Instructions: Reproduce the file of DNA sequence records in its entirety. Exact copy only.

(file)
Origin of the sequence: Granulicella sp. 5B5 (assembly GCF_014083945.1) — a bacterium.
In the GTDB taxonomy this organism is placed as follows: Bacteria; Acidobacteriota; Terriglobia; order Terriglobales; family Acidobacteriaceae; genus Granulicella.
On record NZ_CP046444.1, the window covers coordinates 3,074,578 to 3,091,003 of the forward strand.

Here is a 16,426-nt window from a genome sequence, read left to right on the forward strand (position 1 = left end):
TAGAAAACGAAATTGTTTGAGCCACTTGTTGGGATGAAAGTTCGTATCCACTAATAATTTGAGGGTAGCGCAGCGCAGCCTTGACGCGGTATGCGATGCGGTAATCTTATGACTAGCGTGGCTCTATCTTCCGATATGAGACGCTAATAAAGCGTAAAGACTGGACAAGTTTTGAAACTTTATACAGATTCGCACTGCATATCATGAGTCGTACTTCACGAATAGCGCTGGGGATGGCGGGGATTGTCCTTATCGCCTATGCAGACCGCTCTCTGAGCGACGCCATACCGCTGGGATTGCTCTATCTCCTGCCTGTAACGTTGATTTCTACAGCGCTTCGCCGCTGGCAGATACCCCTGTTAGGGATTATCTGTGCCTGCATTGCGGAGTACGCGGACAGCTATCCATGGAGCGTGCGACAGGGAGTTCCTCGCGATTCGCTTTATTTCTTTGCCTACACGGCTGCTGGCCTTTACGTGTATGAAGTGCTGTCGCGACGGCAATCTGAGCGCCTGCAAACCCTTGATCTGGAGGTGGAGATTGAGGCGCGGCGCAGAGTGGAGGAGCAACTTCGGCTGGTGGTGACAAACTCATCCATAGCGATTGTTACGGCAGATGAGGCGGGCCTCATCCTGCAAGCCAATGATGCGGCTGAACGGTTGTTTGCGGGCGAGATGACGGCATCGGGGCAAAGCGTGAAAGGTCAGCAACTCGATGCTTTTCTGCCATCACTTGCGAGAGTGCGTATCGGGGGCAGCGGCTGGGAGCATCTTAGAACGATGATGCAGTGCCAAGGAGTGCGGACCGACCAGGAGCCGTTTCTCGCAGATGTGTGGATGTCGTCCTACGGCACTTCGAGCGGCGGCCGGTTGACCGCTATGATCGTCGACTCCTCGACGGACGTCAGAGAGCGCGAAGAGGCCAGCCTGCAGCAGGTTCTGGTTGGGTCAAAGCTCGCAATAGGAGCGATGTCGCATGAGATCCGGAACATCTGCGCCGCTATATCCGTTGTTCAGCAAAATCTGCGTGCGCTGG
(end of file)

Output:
Origin of the sequence: Granulicella sp. 5B5 (assembly GCF_014083945.1) — a bacterium.
In the GTDB taxonomy this organism is placed as follows: Bacteria; Acidobacteriota; Terriglobia; order Terriglobales; family Acidobacteriaceae; genus Granulicella.
On record NZ_CP046444.1, the window covers coordinates 3,074,578 to 3,091,003 of the forward strand.

Here is a 16,426-nt window from a genome sequence, read left to right on the forward strand (position 1 = left end):
TAGAAAACGAAATTGTTTGAGCCACTTGTTGGGATGAAAGTTCGTATCCACTAATAATTTGAGGGTAGCGCAGCGCAGCCTTGACGCGGTATGCGATGCGGTAATCTTATGACTAGCGTGGCTCTATCTTCCGATATGAGACGCTAATAAAGCGTAAAGACTGGACAAGTTTTGAAACTTTATACAGATTCGCACTGCATATCATGAGTCGTACTTCACGAATAGCGCTGGGGATGGCGGGGATTGTCCTTATCGCCTATGCAGACCGCTCTCTGAGCGACGCCATACCGCTGGGATTGCTCTATCTCCTGCCTGTAACGTTGATTTCTACAGCGCTTCGCCGCTGGCAGATACCCCTGTTAGGGATTATCTGTGCCTGCATTGCGGAGTACGCGGACAGCTATCCATGGAGCGTGCGACAGGGAGTTCCTCGCGATTCGCTTTATTTCTTTGCCTACACGGCTGCTGGCCTTTACGTGTATGAAGTGCTGTCGCGACGGCAATCTGAGCGCCTGCAAACCCTTGATCTGGAGGTGGAGATTGAGGCGCGGCGCAGAGTGGAGGAGCAACTTCGGCTGGTGGTGACAAACTCATCCATAGCGATTGTTACGGCAGATGAGGCGGGCCTCATCCTGCAAGCCAATGATGCGGCTGAACGGTTGTTTGCGGGCGAGATGACGGCATCGGGGCAAAGCGTGAAAGGTCAGCAACTCGATGCTTTTCTGCCATCACTTGCGAGAGTGCGTATCGGGGGCAGCGGCTGGGAGCATCTTAGAACGATGATGCAGTGCCAAGGAGTGCGGACCGACCAGGAGCCGTTTCTCGCAGATGTGTGGATGTCGTCCTACGGCACTTCGAGCGGCGGCCGGTTGACCGCTATGATCGTCGACTCCTCGACGGACGTCAGAGAGCGCGAAGAGGCCAGCCTGCAGCAGGTTCTGGTTGGGTCAAAGCTCGCAATAGGAGCGATGTCGCATGAGATCCGGAACATCTGCGCCGCTATATCCGTTGTTCAGCAAAATCTGCGTGCGCTGG